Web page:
signed and dated "Oswald Birley/1950"
Sun Life Assurance Society
Sir Robert Geoffrey Ellis, 1st Baronet (4 September 1874, Shipley, West Yorkshire– 28 July 1956) was a Conservative Party politician in the United Kingdom. Ellis was educated at Peterhouse, Cambridge.He was elected as Member of Parliament (MP) for Wakefield at the 1922 general election, but lost the seat at the 1923 general election. He was re-elected in 1924, but defeated again in 1929. Ellis did not contest Wakefield again, but at the 1931 general election he was returned as MP for Winchester. At the 1935 general election, he did not stand again in Winchester, but was elected instead for the Conservative safe seat of Sheffield Ecclesall. He retired from the House of Commons at the 1945 general election. He was made a baronet, of Threshfield in the West Riding of the County of York, in 1932.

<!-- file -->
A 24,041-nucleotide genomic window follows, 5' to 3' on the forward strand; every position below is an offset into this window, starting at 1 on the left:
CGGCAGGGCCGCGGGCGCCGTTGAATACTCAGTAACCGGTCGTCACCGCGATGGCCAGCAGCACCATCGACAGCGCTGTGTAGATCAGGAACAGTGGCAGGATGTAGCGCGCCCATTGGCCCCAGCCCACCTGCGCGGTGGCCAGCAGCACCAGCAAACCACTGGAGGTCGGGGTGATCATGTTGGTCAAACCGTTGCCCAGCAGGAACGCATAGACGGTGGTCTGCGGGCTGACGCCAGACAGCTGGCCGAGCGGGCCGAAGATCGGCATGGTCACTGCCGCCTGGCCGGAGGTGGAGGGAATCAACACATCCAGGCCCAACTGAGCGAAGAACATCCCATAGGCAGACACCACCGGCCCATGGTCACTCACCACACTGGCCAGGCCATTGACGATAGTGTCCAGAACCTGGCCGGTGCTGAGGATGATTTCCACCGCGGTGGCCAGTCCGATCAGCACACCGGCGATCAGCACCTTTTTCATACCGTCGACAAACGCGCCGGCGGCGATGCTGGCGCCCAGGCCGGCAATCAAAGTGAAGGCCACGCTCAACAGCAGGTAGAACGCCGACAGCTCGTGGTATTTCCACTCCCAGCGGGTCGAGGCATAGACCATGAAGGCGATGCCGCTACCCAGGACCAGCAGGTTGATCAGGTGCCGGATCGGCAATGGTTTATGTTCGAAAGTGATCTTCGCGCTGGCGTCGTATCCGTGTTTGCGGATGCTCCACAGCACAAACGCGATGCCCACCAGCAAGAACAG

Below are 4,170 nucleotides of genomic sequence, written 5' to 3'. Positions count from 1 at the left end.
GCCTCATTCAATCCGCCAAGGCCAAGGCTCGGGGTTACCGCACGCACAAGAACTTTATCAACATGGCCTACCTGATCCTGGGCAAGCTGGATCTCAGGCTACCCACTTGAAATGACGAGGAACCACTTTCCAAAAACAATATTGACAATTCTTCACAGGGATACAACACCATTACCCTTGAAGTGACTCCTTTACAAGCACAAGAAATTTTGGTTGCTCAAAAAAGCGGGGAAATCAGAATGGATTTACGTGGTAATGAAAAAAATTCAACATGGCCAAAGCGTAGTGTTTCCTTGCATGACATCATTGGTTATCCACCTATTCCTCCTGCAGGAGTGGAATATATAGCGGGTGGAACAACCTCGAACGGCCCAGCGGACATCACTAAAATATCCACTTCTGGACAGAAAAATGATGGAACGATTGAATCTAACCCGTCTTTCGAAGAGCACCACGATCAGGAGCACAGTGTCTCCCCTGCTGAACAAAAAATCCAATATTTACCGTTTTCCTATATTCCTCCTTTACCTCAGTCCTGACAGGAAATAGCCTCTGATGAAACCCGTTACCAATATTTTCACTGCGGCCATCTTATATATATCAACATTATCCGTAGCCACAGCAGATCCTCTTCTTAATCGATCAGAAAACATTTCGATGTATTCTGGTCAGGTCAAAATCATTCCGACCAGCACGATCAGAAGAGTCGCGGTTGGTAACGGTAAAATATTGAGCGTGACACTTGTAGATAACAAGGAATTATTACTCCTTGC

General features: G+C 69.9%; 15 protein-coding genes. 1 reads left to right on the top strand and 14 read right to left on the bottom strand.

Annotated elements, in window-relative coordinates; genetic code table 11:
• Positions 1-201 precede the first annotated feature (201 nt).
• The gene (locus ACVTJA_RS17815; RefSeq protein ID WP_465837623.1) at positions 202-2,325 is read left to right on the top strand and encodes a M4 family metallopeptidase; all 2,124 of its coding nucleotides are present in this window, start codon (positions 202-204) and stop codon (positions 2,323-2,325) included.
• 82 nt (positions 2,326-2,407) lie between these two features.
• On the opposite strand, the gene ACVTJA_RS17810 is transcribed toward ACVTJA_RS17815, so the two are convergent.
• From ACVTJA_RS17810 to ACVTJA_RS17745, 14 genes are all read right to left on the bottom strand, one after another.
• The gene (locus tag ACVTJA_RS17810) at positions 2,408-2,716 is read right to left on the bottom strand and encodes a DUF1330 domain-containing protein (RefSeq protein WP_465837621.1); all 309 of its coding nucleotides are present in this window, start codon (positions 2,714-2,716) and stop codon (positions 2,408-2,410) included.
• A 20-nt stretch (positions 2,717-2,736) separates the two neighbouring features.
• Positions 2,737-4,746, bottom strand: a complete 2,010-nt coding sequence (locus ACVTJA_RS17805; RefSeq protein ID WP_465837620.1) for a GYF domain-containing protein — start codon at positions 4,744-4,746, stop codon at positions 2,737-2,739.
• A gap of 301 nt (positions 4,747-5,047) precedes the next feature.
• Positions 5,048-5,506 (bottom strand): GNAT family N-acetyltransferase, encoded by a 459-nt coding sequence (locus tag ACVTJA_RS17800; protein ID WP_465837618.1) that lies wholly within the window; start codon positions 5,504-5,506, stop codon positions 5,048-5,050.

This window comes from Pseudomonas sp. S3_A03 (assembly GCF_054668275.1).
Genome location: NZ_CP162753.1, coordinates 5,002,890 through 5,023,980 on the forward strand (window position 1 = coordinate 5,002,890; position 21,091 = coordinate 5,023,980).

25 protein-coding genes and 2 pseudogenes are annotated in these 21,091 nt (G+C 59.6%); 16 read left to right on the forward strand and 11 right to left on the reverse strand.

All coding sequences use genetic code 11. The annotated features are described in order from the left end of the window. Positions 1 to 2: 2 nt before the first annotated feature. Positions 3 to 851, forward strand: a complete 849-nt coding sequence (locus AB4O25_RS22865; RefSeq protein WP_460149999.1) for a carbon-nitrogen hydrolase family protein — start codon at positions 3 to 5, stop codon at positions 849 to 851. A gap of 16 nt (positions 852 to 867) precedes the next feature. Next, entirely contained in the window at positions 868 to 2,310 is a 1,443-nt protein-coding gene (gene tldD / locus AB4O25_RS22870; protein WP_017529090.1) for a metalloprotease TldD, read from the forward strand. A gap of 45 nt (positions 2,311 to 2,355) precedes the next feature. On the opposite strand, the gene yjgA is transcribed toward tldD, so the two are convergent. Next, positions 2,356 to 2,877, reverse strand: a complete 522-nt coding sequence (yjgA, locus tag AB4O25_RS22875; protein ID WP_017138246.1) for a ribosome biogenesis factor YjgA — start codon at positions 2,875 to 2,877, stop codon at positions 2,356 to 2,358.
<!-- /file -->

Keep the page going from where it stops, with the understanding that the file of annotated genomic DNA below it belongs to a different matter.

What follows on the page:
Birley, Sir Oswald Hornby Joseph (1880–1952), painter, was born on 31 March 1880 in Auckland, New Zealand, the son of Hugh Francis Birley, of St Asaph, north Wales, and his wife, Elizabeth, daughter of George McCorquodale, of Newton-le-Willows, Lancashire, while his parents were on a world tour. He was their only child and his father was determined to ensure the development of his son's artistic talent which had shown itself at an early age. He was educated at Harrow School and then, in 1897, was taken by his father to Dresden, Munich, and Florence. In 1898 he went up to Trinity College, Cambridge, and then to Paris in 1901 where he studied under Marcel Baschet at the Académie Julian and exhibited regularly at the Salon until 1904. In 1905 he visited Madrid, staying there for almost a year and executing a series of copies from Velázquez which presented him with an ideal and helped him to formulate his style.